3          Consequently Christ the Lord hung on the cross, so that he might free the entire human race from the shipwreck of the world. But in order that we may pass over the tale of Ulysses, which is fictive and not factual, let us see if we can find a similar example in the Divine Scriptures, which contain what the Lord had earlier made known through his prophets, and what he would later fulfill through himself. We read in the Old Testament that when holy Moses led the sons of Israel from the captivity of Egypt, and when that people was in distress because of a grave incursion of serpents—against which it could not defend itself by any weapon—saintly Moses, filled with the divine spirit, erected a bronze serpent attached to a wooden staff in the midst of the dying crowds, and ordered the people to derive from this wood the hope of health. And from this sign such a medicine against the snake-bite was provided, that whoever looked upon or hoped in the cross of the serpent immediately received a restoration of health. The Lord recalls this deed in the Gospel, saying, “As Moses raised up the serpent in the desert, thus must the Son of Man be raised up.”[4] Whence if the serpent fixed to the wood brought health to the sons of Israel, how much greater health does the Lord, crucified on the yoke, proffer to the people! If the figure brought so great a profit, we believe the reality to offer even more.

4          The serpent, therefore, is crucified first; and it is right that the devil, who first sinned before God, might be the first one smited by the sentence of the cross. And fittingly he is crucified on wood so that, since man was deceived in paradise by the tree of desire, he might now be saved by the same tree of wood; and the matter which was the cause of death might be the remedy of health. Thereafter, following the serpent, man himself is crucified in the savior—this is done so that after its author, the crime may also be punished. By the first cross the crime is avenged against the serpent; by the second—in the venom of the serpent—the crime’s originator is himself punished, since his malignity is condemned. The virus which by his persuasion passed into man is now cast out and cured. For when man abandons himself to lust, he is not given up to death, but the sin in him is atoned; this the Lord achieved by the man whom he took up, so that the disobedience of diabolic duplicity could be corrected in Him while He innocently suffered, and so that afterwards man might become free from guilt, as well as free from death.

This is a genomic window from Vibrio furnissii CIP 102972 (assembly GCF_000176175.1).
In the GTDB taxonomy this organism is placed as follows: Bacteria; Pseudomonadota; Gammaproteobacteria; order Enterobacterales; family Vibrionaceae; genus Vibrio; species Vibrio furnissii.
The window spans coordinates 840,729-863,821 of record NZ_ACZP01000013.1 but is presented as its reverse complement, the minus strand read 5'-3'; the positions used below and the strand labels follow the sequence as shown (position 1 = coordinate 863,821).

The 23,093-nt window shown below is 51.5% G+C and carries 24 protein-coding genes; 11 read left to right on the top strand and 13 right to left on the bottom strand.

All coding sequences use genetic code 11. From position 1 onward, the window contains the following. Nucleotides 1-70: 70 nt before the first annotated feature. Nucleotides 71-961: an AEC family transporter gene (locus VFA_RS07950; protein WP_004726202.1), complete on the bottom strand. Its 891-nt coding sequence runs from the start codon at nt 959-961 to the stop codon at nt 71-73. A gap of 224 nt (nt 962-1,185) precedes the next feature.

5          Therefore having our Lord Jesus, who freed us by his suffering, we should always gaze upon Him and from his very sign we should trust in the remedy for our wounds—if, by chance, the venom of avarice spreads itself in us, let us think of Him and He will heal us; if the lust of the scorpion stings us, let us beg Him and He will cure us; if the bite of earthly thoughts cuts us, let us cry to Him and we will live. These, then, are the spiritual serpents of our souls, for the destruction of which our Lord was crucified, and regarding which He says “Over serpents and scorpions you shall walk, and nothing shall injure you.”[5]

Transcription from Ambrosiana MS B44 Inferiore

1          Seculi ferunt fabule ulixem illum qui decennio marinis iactatus erroribus ad patriam pervenire non poterat cum in locu quendam cursus illum navigii detulisset in quo sirenarum dulcis cantus crudeli a varietate[6] resonabat et advenientes sic blanda modulatione mulcebant ut non tam spectaculum voluptatis caperent quam naufragium salutis incurrerent. Talis enim erat illis ablectatio cantilene ut quisquis audisset vocis sonitum quas quadim captus, illecebra non iam tenderet ad eum quem volebat portum, sed pergeret ad exitium quod nollebat. Igitur cum ulixes incidisset hoc dulce naufragius et suavitatis illius vellet declinare periculum dicitur inserta cera auribus sociorum se religasse quo et illi carerent pernitiosa auditus inlecebra et se de periculo navigi cursus auferret.